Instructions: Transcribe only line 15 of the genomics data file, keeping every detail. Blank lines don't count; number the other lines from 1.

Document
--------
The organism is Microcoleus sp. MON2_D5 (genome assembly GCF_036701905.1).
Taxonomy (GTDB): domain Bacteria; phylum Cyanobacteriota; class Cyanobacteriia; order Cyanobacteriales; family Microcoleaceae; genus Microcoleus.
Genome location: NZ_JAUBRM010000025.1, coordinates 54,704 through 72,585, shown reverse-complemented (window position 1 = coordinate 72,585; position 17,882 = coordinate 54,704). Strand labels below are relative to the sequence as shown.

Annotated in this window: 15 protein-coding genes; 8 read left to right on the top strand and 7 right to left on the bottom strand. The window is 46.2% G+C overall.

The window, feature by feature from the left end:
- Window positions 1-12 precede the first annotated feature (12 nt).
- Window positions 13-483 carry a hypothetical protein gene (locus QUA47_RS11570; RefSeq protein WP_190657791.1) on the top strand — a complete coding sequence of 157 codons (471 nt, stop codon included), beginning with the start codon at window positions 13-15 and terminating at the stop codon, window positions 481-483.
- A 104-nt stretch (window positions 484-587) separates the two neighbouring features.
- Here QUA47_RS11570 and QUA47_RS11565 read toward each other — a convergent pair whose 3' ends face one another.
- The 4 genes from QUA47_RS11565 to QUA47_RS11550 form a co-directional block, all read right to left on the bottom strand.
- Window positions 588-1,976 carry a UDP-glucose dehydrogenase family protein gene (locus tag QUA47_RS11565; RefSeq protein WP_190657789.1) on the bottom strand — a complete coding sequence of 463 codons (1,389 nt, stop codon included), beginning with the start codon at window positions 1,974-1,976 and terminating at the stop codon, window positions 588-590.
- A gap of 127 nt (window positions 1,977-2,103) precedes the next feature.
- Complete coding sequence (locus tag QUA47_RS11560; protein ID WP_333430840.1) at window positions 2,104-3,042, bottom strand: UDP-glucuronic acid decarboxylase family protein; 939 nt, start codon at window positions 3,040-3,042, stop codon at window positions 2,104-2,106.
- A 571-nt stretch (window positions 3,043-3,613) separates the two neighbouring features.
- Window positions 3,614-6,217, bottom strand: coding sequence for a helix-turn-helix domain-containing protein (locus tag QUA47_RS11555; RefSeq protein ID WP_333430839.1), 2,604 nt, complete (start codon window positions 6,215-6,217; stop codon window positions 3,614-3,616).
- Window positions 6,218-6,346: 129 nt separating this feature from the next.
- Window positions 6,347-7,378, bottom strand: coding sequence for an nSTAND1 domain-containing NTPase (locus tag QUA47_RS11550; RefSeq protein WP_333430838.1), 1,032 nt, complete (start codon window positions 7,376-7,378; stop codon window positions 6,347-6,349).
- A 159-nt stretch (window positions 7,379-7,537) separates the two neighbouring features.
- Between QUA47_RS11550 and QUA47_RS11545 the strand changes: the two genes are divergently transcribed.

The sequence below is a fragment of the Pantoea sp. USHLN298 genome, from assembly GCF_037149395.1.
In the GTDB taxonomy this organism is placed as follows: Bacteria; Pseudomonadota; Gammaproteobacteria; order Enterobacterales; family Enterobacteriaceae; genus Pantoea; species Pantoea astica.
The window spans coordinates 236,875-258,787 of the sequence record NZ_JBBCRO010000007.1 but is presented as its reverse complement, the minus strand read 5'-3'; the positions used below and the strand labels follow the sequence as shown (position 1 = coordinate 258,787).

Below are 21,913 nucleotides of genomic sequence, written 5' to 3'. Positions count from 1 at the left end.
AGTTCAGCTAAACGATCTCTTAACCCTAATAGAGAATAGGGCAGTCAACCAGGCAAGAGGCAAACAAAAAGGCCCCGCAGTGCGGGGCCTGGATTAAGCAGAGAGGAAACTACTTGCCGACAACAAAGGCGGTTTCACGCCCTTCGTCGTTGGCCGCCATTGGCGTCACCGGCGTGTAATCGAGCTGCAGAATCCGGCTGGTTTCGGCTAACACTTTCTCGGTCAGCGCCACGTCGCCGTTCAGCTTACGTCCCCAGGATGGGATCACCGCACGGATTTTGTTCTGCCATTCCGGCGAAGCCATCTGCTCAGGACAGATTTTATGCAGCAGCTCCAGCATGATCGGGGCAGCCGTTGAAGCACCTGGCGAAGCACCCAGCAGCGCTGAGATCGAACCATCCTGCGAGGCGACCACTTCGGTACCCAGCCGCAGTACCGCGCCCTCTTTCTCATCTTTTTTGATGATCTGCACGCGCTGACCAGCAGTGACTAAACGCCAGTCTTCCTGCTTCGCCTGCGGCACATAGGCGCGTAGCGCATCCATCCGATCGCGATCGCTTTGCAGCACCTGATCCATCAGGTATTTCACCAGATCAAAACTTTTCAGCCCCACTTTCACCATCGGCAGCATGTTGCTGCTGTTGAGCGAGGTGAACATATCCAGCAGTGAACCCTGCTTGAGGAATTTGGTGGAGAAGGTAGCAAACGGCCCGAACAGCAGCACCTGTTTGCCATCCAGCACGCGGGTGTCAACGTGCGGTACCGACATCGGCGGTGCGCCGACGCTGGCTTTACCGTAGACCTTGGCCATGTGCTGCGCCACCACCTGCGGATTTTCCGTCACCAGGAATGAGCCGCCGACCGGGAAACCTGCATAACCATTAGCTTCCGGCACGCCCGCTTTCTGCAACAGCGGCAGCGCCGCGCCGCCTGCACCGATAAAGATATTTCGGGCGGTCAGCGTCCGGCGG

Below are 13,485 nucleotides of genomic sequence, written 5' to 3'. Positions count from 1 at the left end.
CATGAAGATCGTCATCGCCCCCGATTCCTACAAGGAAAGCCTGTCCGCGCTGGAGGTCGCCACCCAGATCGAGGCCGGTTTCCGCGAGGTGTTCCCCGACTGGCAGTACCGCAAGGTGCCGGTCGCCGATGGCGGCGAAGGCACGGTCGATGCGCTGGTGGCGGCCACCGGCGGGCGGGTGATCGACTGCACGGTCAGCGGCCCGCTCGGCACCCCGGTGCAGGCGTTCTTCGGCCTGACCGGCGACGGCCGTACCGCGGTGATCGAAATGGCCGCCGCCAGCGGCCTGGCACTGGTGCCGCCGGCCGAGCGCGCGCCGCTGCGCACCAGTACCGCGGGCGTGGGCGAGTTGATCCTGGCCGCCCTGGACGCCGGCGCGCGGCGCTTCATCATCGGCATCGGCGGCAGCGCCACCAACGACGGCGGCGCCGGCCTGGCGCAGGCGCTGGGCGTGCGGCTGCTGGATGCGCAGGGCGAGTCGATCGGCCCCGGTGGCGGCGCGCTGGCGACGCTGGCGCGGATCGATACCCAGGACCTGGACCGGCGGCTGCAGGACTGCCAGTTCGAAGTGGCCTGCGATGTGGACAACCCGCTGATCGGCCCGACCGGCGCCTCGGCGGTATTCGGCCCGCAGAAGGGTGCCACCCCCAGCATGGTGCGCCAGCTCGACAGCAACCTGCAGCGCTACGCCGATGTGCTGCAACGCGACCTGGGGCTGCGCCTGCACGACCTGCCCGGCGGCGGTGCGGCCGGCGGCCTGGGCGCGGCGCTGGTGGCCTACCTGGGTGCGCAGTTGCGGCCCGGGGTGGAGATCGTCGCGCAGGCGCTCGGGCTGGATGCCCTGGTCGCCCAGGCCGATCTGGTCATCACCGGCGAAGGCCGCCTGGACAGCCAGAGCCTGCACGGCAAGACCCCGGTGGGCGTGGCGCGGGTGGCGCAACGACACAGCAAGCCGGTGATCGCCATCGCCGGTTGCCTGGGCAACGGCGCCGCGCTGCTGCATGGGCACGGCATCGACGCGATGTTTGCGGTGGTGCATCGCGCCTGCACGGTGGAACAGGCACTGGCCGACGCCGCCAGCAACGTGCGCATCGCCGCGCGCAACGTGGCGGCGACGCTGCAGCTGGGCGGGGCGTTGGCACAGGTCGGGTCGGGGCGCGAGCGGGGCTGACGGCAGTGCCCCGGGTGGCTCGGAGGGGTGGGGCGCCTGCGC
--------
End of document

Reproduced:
- Window positions 3,614-6,217, bottom strand: coding sequence for a helix-turn-helix domain-containing protein (locus tag QUA47_RS11555; RefSeq protein ID WP_333430839.1), 2,604 nt, complete (start codon window positions 6,215-6,217; stop codon window positions 3,614-3,616).